Lastly, it is important to point out some limitations of our analysis. The sampling approach used, and the relatively small numbers of interviews, means that our sample is not representative of the population in each region. However, probabilistic sampling was not possible, given our limited resources and the lack of a suitable sampling frame. Our sample included several points in each region (see maps in S1 Data of S2 Fig) and the high response rate means that the responses are not likely to be biased. Furthermore, we controlled for differences in age and gender.
The spread of the marbled crayfish in Madagascar over the last decade has been nothing short of dramatic. Given the practical challenges to eradicate this invasive species, a balanced approach for considering the costs of benefits arising from the invasion is needed . There are differing perceptions towards marbled crayfish; between regions and between people with different socio-economic characteristics. However, it is clear that the market for marbled crayfish, and their widespread consumption, are likely to result in further spread. It is difficult to imagine any inhabitable parts of Madagascar that will remain uninvaded over the next decade. What this will mean for Madagascar’s freshwater biodiversity is unknown. This study has attempted to provide some insight into what impact the invasion has on local people’s livelihoods. An important area of uncertainty remains the impact of marbled crayfish on rice agriculture. Given the importance of irrigated rice production to the economy of Madagascar, this is certainly worthy of further investigation. Our study demonstrated that marbled crayfish have become a widely consumed and cheap source of animal protein in local diets. Given the desperate need for protein in the diets of many Malagasy people, this can be considered a positive development.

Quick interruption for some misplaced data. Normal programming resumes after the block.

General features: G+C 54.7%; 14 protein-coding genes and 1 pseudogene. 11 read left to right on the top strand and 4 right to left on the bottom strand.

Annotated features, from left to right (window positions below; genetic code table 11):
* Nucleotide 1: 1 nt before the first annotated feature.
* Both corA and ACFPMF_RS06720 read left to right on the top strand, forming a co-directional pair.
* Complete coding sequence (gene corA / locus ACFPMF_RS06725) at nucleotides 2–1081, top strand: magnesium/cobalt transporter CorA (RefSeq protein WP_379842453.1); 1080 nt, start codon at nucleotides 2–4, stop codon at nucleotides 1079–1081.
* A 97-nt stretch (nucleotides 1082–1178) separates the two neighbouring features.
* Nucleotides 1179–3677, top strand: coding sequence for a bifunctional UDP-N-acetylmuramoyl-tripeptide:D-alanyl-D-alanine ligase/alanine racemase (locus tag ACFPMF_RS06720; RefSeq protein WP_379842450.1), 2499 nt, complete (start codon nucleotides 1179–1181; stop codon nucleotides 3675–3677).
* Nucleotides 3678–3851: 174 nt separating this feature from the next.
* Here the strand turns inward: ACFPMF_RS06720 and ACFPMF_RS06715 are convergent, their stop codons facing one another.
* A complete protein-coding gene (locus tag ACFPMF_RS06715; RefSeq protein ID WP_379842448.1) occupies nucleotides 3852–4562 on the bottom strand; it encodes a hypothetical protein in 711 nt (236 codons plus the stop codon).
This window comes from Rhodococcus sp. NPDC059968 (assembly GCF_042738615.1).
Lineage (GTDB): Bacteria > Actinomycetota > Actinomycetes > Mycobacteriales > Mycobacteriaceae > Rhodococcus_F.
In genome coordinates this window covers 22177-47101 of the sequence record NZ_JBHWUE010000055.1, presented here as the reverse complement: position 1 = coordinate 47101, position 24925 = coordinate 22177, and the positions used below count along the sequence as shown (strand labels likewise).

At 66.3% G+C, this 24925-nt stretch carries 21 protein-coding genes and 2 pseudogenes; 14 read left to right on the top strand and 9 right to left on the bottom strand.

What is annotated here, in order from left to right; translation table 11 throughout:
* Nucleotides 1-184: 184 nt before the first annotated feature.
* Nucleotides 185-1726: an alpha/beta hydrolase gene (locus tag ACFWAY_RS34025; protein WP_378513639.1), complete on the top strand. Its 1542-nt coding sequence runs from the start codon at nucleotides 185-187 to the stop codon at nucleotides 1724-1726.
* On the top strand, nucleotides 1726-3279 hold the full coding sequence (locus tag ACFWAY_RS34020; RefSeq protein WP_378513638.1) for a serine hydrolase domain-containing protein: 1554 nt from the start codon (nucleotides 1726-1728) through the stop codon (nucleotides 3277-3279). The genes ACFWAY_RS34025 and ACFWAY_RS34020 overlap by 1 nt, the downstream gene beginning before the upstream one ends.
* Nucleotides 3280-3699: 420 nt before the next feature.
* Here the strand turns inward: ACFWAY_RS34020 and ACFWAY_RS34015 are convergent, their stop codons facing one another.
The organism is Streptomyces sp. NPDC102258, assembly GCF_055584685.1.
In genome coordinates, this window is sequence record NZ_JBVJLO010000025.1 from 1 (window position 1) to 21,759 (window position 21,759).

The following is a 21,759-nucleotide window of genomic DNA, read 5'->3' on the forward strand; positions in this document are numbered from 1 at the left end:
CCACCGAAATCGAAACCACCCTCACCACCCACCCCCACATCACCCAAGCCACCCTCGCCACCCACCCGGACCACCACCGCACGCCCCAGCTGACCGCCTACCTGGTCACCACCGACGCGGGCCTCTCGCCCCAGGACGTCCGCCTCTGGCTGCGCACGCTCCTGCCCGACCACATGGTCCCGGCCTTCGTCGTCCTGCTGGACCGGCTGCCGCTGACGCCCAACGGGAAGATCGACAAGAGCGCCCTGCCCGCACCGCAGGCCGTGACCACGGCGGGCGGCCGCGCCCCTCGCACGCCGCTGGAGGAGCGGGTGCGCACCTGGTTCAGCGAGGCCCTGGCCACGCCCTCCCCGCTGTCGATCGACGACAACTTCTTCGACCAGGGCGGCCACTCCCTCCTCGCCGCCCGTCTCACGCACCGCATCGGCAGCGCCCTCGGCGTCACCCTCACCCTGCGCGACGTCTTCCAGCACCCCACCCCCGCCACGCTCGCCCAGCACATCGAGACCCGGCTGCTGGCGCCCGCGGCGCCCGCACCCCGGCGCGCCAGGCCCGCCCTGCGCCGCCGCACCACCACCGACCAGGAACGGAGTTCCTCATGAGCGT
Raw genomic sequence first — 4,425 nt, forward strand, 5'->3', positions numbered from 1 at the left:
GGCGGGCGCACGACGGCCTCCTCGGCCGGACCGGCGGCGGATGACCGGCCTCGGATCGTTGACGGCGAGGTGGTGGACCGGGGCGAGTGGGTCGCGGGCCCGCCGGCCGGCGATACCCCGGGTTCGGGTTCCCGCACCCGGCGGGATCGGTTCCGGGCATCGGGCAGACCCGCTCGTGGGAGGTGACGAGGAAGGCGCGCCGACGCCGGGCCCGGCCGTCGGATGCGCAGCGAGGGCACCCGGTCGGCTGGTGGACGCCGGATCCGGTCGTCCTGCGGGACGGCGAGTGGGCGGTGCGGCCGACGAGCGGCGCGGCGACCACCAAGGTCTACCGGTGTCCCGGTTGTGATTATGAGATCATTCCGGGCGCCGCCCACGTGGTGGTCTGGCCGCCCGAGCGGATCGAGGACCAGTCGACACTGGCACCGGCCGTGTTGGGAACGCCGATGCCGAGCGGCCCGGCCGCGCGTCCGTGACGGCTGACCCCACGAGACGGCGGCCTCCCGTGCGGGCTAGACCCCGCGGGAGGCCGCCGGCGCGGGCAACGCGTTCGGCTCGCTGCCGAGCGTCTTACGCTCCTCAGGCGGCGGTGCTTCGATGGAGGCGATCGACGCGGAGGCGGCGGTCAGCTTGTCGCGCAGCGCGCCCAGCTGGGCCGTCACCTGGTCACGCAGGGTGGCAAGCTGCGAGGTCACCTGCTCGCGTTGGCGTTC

We thank Maevatiana N. Ratsimbazafindranahaka and Luticia V. Raharimalala for their valuable support of our survey, and Amy Lewis for help with coding the survey in Open Data Kit. We also thank Soatiana Daniel and Laza S. Andriantsoa for their help with field trip management and anonymous reviewers whose suggestions improved the final manuscript.